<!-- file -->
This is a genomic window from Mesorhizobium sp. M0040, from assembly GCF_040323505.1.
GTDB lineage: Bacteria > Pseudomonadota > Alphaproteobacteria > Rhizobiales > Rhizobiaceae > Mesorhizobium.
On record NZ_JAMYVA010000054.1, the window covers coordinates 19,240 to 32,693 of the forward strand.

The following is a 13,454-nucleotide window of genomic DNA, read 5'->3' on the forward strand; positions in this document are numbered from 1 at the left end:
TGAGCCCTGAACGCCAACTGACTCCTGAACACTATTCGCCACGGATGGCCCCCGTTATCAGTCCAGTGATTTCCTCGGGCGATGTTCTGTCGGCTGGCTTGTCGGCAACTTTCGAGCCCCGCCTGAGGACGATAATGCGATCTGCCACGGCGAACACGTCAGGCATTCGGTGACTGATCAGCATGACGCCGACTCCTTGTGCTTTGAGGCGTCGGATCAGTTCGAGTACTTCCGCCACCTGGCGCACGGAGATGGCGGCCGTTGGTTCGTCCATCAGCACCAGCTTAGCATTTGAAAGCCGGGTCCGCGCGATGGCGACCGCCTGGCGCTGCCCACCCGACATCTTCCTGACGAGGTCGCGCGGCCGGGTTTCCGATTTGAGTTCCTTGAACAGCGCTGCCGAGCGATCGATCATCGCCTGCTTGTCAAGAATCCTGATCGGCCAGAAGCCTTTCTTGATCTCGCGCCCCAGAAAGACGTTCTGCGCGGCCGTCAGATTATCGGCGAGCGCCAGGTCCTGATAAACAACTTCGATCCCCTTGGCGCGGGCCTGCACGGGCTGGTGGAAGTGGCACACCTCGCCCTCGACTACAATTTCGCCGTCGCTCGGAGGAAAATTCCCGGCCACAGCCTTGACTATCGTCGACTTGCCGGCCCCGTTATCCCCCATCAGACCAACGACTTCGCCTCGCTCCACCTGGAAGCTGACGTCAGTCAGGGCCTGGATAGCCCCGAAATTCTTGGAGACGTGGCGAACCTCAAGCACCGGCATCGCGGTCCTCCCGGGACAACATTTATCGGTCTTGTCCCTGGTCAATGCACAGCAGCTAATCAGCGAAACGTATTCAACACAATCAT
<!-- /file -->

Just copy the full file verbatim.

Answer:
This is a genomic window from Mesorhizobium sp. M0040, from assembly GCF_040323505.1.
GTDB lineage: Bacteria > Pseudomonadota > Alphaproteobacteria > Rhizobiales > Rhizobiaceae > Mesorhizobium.
On record NZ_JAMYVA010000054.1, the window covers coordinates 19,240 to 32,693 of the forward strand.

The following is a 13,454-nucleotide window of genomic DNA, read 5'->3' on the forward strand; positions in this document are numbered from 1 at the left end:
TGAGCCCTGAACGCCAACTGACTCCTGAACACTATTCGCCACGGATGGCCCCCGTTATCAGTCCAGTGATTTCCTCGGGCGATGTTCTGTCGGCTGGCTTGTCGGCAACTTTCGAGCCCCGCCTGAGGACGATAATGCGATCTGCCACGGCGAACACGTCAGGCATTCGGTGACTGATCAGCATGACGCCGACTCCTTGTGCTTTGAGGCGTCGGATCAGTTCGAGTACTTCCGCCACCTGGCGCACGGAGATGGCGGCCGTTGGTTCGTCCATCAGCACCAGCTTAGCATTTGAAAGCCGGGTCCGCGCGATGGCGACCGCCTGGCGCTGCCCACCCGACATCTTCCTGACGAGGTCGCGCGGCCGGGTTTCCGATTTGAGTTCCTTGAACAGCGCTGCCGAGCGATCGATCATCGCCTGCTTGTCAAGAATCCTGATCGGCCAGAAGCCTTTCTTGATCTCGCGCCCCAGAAAGACGTTCTGCGCGGCCGTCAGATTATCGGCGAGCGCCAGGTCCTGATAAACAACTTCGATCCCCTTGGCGCGGGCCTGCACGGGCTGGTGGAAGTGGCACACCTCGCCCTCGACTACAATTTCGCCGTCGCTCGGAGGAAAATTCCCGGCCACAGCCTTGACTATCGTCGACTTGCCGGCCCCGTTATCCCCCATCAGACCAACGACTTCGCCTCGCTCCACCTGGAAGCTGACGTCAGTCAGGGCCTGGATAGCCCCGAAATTCTTGGAGACGTGGCGAACCTCAAGCACCGGCATCGCGGTCCTCCCGGGACAACATTTATCGGTCTTGTCCCTGGTCAATGCACAGCAGCTAATCAGCGAAACGTATTCAACACAATCAT